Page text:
​​Close Up Made From Over A Judge's Right Shoulder, Showing A Woman Judge In A Black Robe Gripping A Pen In Her Hands With Her Gavel At Her Right, And Two Lawyers Stadning In Front Of The Bench, Each Holding a Sheaf of PapersApril 19, 2024 – A circuit court’s dismissal of an OWI charge after conviction on a different charge under
Wis. Stat. section 346.63(1)(c) can be reversed, the Wisconsin Court of Appeals has ruled in

State v. McAdory
, 2023AP645 (April 11, 2024).​

​In August 2019, a jury convicted Carl McAdory in Rock County Circuit Court of operating a motor vehicle while under the influence of one or more controlled substances (OWI) and operating a motor vehicle with a restricted controlled substance (RCS). Both counts arose out of the same incident.

Based on the “single-conviction” provision in section 346.63(1)(c), the state requested that the circuit court enter a conviction and sentence McAdory on the OWI while dismissing the RCS count.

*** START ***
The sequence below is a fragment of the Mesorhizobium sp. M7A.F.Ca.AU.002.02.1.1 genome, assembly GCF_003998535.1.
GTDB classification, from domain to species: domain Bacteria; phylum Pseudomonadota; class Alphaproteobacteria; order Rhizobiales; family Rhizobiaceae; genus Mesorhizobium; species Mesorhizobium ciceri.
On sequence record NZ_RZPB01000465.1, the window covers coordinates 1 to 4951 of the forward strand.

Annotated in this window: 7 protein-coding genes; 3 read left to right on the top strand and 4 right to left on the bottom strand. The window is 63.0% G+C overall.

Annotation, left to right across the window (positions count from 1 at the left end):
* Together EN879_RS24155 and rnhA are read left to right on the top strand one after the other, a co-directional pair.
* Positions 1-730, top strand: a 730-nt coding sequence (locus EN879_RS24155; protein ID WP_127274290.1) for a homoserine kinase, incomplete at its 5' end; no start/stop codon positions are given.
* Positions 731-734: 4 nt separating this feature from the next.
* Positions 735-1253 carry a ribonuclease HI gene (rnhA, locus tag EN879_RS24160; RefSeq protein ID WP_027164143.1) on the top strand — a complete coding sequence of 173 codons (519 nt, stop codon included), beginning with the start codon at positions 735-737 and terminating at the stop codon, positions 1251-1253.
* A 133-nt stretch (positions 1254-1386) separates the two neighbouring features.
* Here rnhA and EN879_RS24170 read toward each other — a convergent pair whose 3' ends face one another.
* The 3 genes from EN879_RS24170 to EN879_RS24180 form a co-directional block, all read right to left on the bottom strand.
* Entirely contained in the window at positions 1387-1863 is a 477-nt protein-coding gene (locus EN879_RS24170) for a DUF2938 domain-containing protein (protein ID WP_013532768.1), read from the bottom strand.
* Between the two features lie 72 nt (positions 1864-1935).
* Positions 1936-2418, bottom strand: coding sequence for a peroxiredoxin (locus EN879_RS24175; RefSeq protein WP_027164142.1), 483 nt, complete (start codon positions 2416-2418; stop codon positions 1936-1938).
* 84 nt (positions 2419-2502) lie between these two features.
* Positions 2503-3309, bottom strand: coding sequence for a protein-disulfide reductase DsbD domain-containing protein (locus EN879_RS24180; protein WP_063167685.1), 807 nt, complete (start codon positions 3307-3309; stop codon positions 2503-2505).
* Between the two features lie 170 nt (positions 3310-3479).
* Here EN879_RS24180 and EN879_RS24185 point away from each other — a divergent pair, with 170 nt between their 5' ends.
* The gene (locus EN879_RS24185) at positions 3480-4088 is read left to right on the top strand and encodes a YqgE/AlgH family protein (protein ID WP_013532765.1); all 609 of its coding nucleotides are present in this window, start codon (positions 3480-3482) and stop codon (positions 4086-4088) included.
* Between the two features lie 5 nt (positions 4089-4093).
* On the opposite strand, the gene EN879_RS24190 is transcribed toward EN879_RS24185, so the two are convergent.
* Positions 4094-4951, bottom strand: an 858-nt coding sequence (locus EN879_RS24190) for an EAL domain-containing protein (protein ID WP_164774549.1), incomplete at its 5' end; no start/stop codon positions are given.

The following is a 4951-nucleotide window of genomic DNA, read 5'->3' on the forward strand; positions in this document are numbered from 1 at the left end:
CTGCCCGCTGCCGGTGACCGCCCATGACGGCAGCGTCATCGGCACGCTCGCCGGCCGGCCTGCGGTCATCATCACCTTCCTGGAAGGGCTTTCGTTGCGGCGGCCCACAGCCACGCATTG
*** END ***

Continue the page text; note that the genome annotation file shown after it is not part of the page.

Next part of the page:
Section 346.63(1)(c) allows a prosecutor to pursue multiple counts for offenses under section 346.63(1).

However, section 346.63(1)(c) specifies that if a defendant is found guilty of multiple counts under section 346.63(1), “there shall be a single conviction for purpose of sentencing and for purposes of counting convictions.”

The circuit court granted the prosecutor’s request and sentenced McAdory on the OWI count and dismissed the RCS count.

>OWI Reversed on Appeal

McAdory appealed the OWI conviction; he argued that his due process rights were violated during the trial.

The Wisconsin Court of Appeals reversed McAdory’s conviction in

State v. McAdory
, 2021 WI App 89, 400 Wis. 2d 915, 968 N.W. 2d 770, and remanded the case for a new trial on the OWI count, without discussing the RCS conviction or the trial’s court dismissal of that conviction.

Re-open RCS?

On remittitur, the State asked the circuit court to do the following:

  • re-open the judgment of conviction;

  • dismiss the OWI count and restore the RCS count;

  • enter a conviction based on the RCS count; and

  • re-sentence McAdory on the RCS conviction.